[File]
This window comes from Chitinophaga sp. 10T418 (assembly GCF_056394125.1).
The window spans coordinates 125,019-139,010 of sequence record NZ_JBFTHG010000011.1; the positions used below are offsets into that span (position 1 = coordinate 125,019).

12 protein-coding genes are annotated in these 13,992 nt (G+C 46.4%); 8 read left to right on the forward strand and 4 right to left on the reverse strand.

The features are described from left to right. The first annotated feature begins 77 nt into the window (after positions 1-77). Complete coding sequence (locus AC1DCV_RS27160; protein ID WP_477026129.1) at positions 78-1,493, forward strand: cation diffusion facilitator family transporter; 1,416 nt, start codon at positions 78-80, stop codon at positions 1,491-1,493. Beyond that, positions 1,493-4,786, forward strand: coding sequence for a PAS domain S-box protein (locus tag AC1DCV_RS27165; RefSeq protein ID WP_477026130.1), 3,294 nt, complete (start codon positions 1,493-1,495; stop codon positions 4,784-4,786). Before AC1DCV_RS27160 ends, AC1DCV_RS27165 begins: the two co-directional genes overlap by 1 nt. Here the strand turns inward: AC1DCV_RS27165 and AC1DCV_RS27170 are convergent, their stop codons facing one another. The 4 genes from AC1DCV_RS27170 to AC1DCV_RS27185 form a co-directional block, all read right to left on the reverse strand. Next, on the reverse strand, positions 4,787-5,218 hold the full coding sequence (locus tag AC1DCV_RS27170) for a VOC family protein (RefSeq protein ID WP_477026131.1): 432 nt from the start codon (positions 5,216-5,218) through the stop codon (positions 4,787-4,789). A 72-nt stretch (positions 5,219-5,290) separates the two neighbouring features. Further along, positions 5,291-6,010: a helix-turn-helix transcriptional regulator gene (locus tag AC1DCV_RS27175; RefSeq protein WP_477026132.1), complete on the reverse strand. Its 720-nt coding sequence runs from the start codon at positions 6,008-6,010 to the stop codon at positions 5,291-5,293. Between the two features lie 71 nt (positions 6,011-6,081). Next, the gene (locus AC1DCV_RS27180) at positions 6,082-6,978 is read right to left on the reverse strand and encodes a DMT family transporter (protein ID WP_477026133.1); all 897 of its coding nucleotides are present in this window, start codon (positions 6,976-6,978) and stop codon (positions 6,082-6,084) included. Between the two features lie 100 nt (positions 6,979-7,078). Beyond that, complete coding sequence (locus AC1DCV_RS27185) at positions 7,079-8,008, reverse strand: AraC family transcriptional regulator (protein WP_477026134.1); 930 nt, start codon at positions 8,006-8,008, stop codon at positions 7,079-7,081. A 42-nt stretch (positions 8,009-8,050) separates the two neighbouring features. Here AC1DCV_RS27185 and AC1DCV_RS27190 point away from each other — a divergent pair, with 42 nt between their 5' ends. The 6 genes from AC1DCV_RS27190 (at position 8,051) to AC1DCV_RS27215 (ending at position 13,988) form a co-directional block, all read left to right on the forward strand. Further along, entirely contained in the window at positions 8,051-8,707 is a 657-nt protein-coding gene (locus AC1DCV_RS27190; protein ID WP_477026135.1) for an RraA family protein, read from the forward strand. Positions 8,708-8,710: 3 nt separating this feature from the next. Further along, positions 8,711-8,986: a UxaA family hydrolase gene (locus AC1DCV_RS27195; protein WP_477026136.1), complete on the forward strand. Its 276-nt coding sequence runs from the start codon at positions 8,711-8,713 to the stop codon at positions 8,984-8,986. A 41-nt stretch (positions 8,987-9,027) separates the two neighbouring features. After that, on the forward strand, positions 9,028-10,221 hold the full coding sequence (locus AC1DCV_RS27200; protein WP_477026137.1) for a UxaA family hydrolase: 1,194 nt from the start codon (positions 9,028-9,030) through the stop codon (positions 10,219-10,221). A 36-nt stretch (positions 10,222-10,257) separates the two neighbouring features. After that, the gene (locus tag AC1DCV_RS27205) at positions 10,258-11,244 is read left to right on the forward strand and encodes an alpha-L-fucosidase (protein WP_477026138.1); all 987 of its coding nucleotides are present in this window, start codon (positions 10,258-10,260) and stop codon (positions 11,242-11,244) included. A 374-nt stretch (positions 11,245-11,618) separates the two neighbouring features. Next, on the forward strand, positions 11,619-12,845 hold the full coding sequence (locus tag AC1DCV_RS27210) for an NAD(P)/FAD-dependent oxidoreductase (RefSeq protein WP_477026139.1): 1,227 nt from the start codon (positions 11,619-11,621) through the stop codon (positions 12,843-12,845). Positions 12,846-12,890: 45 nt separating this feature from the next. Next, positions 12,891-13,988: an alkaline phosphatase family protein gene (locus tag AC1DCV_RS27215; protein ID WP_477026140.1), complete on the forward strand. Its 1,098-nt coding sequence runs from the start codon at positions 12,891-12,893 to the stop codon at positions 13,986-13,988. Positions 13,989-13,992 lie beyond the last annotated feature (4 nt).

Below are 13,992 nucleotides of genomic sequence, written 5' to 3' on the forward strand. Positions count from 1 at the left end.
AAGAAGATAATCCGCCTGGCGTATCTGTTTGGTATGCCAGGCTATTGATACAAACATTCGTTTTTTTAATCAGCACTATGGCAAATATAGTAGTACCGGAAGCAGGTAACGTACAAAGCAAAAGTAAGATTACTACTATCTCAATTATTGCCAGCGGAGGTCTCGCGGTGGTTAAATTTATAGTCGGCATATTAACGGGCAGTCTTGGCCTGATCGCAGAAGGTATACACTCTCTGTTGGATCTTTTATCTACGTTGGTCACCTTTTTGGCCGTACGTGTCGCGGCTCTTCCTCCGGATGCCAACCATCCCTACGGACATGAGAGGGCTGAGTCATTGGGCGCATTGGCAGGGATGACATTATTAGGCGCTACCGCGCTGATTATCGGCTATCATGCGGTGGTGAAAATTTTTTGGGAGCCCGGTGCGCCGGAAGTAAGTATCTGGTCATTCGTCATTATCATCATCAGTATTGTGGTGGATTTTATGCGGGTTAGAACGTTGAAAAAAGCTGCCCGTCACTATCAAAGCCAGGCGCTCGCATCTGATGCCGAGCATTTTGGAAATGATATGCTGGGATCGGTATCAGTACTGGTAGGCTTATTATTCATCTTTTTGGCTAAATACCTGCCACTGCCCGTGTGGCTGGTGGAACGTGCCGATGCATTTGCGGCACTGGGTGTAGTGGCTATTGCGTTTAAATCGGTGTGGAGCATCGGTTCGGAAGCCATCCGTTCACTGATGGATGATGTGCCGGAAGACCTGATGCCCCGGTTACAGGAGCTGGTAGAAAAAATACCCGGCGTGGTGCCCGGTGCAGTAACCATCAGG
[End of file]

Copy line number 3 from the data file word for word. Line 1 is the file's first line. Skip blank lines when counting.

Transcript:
12 protein-coding genes are annotated in these 13,992 nt (G+C 46.4%); 8 read left to right on the forward strand and 4 right to left on the reverse strand.